Resuscitation with blood products improves survival in patients with traumatic hemorrhage. However, the risk of venous thromboembolic (VTE) complications associated with fresh frozen plasma (FFP) resuscitation is unknown. We hypothesized that a higher ratio of FFP to packed red blood cells (PRBCs) given during acute resuscitation increases the risk of VTE independent of severity of injury and shock.METHODS
The records of patients admitted from April 2007 to December 2011 who had surveillance lower extremity duplex ultrasounds were retrospectively reviewed. Patients who received at least 1 U of PRBCs within 24 hours of admission were included. Patients who died without VTE were excluded. The relationship between FFP and VTE was evaluated using logistic regression.RESULTS
A total of 381 patients met inclusion criteria, of whom 77 (20.2%) developed VTE. In patients who required less than 4 U of PRBCs, increasing units of FFP were associated with an increasing risk for VTE, with each unit of FFP having an adjusted odds ratio of 1.27 (95% confidence interval, 1.04–1.54, p = 0.015). Conversely, in patients who required four or greater units of PRBCs, FFP in equal or greater ratios than PRBCs was not associated with VTE.CONCLUSION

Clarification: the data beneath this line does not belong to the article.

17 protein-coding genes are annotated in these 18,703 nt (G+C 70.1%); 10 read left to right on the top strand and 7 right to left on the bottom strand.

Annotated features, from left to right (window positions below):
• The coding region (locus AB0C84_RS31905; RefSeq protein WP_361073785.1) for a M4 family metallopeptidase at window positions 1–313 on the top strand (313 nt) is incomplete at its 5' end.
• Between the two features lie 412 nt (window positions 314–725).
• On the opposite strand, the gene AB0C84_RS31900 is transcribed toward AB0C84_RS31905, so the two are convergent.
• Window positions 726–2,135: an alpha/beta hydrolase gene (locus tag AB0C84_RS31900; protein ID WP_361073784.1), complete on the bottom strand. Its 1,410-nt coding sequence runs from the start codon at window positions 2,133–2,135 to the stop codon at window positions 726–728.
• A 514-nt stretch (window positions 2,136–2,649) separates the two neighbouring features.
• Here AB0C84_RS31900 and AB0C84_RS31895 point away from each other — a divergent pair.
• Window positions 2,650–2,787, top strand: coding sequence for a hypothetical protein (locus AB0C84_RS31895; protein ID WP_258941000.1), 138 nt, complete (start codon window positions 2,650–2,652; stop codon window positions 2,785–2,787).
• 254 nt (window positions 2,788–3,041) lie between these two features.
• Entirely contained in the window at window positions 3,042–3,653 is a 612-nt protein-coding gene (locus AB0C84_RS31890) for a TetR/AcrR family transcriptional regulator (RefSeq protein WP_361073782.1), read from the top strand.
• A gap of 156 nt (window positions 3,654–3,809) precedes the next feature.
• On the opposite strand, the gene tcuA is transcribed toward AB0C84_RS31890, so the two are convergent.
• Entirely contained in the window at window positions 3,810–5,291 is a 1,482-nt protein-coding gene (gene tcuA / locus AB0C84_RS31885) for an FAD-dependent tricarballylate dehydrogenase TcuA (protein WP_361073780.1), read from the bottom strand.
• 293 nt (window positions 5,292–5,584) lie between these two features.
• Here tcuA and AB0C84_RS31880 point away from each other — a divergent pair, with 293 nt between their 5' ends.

Each unit of FFP increased VTE risk by 25% in patients who required less than 4 U of PRBCs. In patients who required 4 U or greater PRBCs, FFP administration conferred no increased risk of VTE. This suggests that FFP should be used cautiously when early hemodynamic stability can be achieved with less than 4 U of PRBCs.LEVEL OF EVIDENCE
Care management study, level III.